Nonprofit Mobile Gamification: Our Next Angry Birds?

Photo by Yutaka Tsutano

Editor’s note: Today’s guest post is from Tonia Zampieri. Tonia’s the Mobile Strategist for Atlantic Business TechnologiesShe has nearly 10 years of digital fundraising and marketing experience and launched one of the very first nonprofit iPhone apps, Tap-n-Give on iTunes in 2009.  She tweets regularly via @iheartcharity and can be reached directly at tonia.zampieri[at]

Well, not quite. But here’s a thought: how about mobile gamification harnessed to make FUNdraising more fun? Imagine this:

Your nonprofit has an annual fundraiser complete with an online giving machine *ahem* website. Your participants run the gamut of age, sex, and socioeconomic status, but the majority of participants are under 35. This group loves your cause, they tell their personal stories through their online fundraising pages. But other than a little growing thermometer (which in itself IS a game) any tangible “reward” (for lack of a better term) is non-existent.

The biggest reward of course is the good feeling that people get when they know they are touching lives like funding important cancer support services, saving a cat, even providing a meal to a hungry child. But in the end, we have this desire to get a little something extra, to have an experience within an experience, a WIFM (What’s in it for ME), if you will.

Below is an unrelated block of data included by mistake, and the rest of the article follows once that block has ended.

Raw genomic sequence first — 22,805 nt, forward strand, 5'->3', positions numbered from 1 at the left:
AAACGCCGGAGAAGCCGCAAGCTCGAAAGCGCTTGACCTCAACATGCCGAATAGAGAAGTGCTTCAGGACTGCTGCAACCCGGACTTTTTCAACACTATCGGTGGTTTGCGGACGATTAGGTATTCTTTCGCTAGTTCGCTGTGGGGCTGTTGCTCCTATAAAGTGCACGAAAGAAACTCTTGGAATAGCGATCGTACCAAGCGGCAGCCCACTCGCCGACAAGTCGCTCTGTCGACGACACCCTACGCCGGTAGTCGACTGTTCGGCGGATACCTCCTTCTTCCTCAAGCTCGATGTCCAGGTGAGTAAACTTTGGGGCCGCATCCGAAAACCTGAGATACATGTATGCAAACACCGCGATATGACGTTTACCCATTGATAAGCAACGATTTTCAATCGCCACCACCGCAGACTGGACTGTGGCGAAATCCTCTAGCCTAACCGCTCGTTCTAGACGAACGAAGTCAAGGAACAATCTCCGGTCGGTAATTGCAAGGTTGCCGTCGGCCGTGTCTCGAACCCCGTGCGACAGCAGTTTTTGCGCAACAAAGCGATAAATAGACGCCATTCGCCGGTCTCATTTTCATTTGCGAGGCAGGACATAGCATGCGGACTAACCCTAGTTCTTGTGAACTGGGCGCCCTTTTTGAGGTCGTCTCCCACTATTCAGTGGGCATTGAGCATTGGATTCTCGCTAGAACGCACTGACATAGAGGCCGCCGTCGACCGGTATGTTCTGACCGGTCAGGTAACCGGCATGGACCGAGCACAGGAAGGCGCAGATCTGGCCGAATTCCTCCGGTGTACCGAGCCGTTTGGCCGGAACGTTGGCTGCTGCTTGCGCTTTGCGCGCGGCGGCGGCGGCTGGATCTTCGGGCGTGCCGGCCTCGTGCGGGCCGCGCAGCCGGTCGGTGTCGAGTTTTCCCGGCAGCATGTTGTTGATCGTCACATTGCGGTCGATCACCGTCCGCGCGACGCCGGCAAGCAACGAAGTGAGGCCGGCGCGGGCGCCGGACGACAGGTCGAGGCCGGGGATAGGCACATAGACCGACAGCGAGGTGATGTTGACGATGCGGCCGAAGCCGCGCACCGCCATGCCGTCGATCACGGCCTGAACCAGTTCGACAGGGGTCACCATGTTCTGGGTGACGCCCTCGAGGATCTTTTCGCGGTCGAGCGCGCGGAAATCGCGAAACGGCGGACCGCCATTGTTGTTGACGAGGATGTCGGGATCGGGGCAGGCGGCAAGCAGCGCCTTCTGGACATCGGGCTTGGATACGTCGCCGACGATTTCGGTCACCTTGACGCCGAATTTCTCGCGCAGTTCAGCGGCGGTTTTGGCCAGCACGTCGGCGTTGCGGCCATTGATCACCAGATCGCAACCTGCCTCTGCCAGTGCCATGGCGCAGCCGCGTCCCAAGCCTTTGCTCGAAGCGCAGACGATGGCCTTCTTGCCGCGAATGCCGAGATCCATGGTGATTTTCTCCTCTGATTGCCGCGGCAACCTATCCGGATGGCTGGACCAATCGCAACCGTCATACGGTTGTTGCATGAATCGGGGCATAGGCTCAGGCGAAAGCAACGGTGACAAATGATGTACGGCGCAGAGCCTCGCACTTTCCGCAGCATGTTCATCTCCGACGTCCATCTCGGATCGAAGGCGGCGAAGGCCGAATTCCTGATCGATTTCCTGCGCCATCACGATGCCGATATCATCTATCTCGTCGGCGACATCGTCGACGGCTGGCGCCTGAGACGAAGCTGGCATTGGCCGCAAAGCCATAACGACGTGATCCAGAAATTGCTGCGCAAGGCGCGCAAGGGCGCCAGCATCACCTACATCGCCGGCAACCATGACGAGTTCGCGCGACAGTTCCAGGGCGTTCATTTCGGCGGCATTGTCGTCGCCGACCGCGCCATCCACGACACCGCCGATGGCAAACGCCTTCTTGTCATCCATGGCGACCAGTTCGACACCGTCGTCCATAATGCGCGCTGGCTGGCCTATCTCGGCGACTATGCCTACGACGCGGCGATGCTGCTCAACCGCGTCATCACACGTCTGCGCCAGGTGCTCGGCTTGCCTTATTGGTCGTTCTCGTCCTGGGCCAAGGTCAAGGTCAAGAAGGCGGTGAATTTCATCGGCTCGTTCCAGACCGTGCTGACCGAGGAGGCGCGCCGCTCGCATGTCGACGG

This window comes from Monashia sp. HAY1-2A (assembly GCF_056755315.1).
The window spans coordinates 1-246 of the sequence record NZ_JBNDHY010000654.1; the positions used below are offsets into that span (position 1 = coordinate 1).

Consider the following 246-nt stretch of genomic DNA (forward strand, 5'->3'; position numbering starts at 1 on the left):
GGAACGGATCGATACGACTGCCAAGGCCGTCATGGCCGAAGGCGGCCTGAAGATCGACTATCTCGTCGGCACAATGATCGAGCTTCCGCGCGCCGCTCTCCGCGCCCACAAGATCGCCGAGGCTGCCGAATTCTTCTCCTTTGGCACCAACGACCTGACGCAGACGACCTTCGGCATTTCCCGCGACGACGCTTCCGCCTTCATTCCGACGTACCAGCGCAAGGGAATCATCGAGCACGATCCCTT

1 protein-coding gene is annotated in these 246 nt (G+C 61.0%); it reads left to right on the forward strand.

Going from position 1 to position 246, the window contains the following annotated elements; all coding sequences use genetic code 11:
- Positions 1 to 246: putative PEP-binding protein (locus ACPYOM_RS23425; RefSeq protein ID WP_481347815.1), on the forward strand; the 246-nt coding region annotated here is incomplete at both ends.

Consumer expectations regarding gamification are increasing as it spills into other areas of our lives. Why should this not be considered in fundraising? This is where our concept of nonprofit mobile gamification steps in.

Fundraising games on my phone?

So what if this young, tech savvy (smartphone-owning) set of fundraisers, could partake in a mobile fundraising game? The Badge gamification route has proven popular. You can get a fundraiser leaderboard tied into said fundraising platform, and offer some weekly/daily badges that auto-populate on their Facebook accounts that further influence their social circle, causing a gamification ripple effect. Another example is Spent, a game that let’s you experience what it’s like to be in the shoes of someone living under tight economic conditions.

And nonprofits can do it too?

What if every time someone donates to your page, a push message shows up on your mobile device offering to pop a virtual balloon for chances at extra goodies? The more they fundraise, the bigger the prize they could win. For example, when they’re starting out fundraising, they could go for a chance at free pizza through a mobile coupon, but once they reach $250, they have a chance at an hour massage, also through a mobile coupon.

Mobile devices are delivery vehicles to reach our supporters’ hearts and minds. Mobile gamification can spread far beyond raising money. Feelings elicit action, and action creates change.

Mobile Can Engage Donors

Opportunities abound concerning how mobile can deliver engaged nonprofit supporters- regardless of cause, so establishing an effective and thought-out strategy that aligns with your audience and desired outcomes is critical. Fortunately such an opportunity exists through a mobile strategy and technology grant contest.

Atlantic BT, based out of Raleigh, NC, is awarding $25,000 worth of mobilecentric services to one lucky nonprofit. 12 semi-finalists will win a free mobile strategy session.

Mobile marketing concepts like this are happening with retailers, why not with nonprofits?